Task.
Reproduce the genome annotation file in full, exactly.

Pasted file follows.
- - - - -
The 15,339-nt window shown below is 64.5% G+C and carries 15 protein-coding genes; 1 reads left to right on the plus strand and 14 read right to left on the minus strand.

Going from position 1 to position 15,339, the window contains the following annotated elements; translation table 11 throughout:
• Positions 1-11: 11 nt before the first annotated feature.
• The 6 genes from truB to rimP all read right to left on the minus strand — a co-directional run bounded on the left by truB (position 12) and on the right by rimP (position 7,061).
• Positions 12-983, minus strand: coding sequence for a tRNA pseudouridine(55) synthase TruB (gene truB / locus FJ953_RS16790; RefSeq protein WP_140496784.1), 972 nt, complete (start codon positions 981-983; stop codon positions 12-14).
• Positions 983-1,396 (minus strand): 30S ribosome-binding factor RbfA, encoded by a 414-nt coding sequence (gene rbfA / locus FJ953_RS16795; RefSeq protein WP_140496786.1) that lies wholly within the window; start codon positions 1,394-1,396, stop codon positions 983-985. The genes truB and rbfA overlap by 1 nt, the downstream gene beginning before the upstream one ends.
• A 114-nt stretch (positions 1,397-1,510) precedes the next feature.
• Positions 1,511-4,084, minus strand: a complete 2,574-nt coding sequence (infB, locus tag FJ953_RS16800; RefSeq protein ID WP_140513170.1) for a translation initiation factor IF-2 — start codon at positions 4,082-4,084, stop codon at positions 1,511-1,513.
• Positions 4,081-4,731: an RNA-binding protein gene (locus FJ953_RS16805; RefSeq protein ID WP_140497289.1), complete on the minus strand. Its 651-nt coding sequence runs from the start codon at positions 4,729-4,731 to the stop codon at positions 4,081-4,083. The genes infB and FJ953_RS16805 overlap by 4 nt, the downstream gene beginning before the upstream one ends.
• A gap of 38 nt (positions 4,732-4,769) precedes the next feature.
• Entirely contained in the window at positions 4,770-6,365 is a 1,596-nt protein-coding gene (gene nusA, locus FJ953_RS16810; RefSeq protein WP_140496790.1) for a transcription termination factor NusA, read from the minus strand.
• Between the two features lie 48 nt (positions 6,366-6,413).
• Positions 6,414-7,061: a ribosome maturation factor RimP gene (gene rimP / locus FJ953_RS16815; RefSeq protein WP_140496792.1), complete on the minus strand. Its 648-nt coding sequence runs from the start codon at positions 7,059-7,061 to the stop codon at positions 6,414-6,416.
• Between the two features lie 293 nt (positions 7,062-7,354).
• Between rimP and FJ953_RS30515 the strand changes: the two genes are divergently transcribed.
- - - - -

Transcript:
The 15,339-nt window shown below is 64.5% G+C and carries 15 protein-coding genes; 1 reads left to right on the plus strand and 14 read right to left on the minus strand.

Going from position 1 to position 15,339, the window contains the following annotated elements; translation table 11 throughout:
• Positions 1-11: 11 nt before the first annotated feature.
• The 6 genes from truB to rimP all read right to left on the minus strand — a co-directional run bounded on the left by truB (position 12) and on the right by rimP (position 7,061).
• Positions 12-983, minus strand: coding sequence for a tRNA pseudouridine(55) synthase TruB (gene truB / locus FJ953_RS16790; RefSeq protein WP_140496784.1), 972 nt, complete (start codon positions 981-983; stop codon positions 12-14).
• Positions 983-1,396 (minus strand): 30S ribosome-binding factor RbfA, encoded by a 414-nt coding sequence (gene rbfA / locus FJ953_RS16795; RefSeq protein WP_140496786.1) that lies wholly within the window; start codon positions 1,394-1,396, stop codon positions 983-985. The genes truB and rbfA overlap by 1 nt, the downstream gene beginning before the upstream one ends.
• A 114-nt stretch (positions 1,397-1,510) precedes the next feature.
• Positions 1,511-4,084, minus strand: a complete 2,574-nt coding sequence (infB, locus tag FJ953_RS16800; RefSeq protein ID WP_140513170.1) for a translation initiation factor IF-2 — start codon at positions 4,082-4,084, stop codon at positions 1,511-1,513.
• Positions 4,081-4,731: an RNA-binding protein gene (locus FJ953_RS16805; RefSeq protein ID WP_140497289.1), complete on the minus strand. Its 651-nt coding sequence runs from the start codon at positions 4,729-4,731 to the stop codon at positions 4,081-4,083. The genes infB and FJ953_RS16805 overlap by 4 nt, the downstream gene beginning before the upstream one ends.
• A gap of 38 nt (positions 4,732-4,769) precedes the next feature.
• Entirely contained in the window at positions 4,770-6,365 is a 1,596-nt protein-coding gene (gene nusA, locus FJ953_RS16810; RefSeq protein WP_140496790.1) for a transcription termination factor NusA, read from the minus strand.
• Between the two features lie 48 nt (positions 6,366-6,413).
• Positions 6,414-7,061: a ribosome maturation factor RimP gene (gene rimP / locus FJ953_RS16815; RefSeq protein WP_140496792.1), complete on the minus strand. Its 648-nt coding sequence runs from the start codon at positions 7,059-7,061 to the stop codon at positions 6,414-6,416.
• Between the two features lie 293 nt (positions 7,062-7,354).
• Between rimP and FJ953_RS30515 the strand changes: the two genes are divergently transcribed.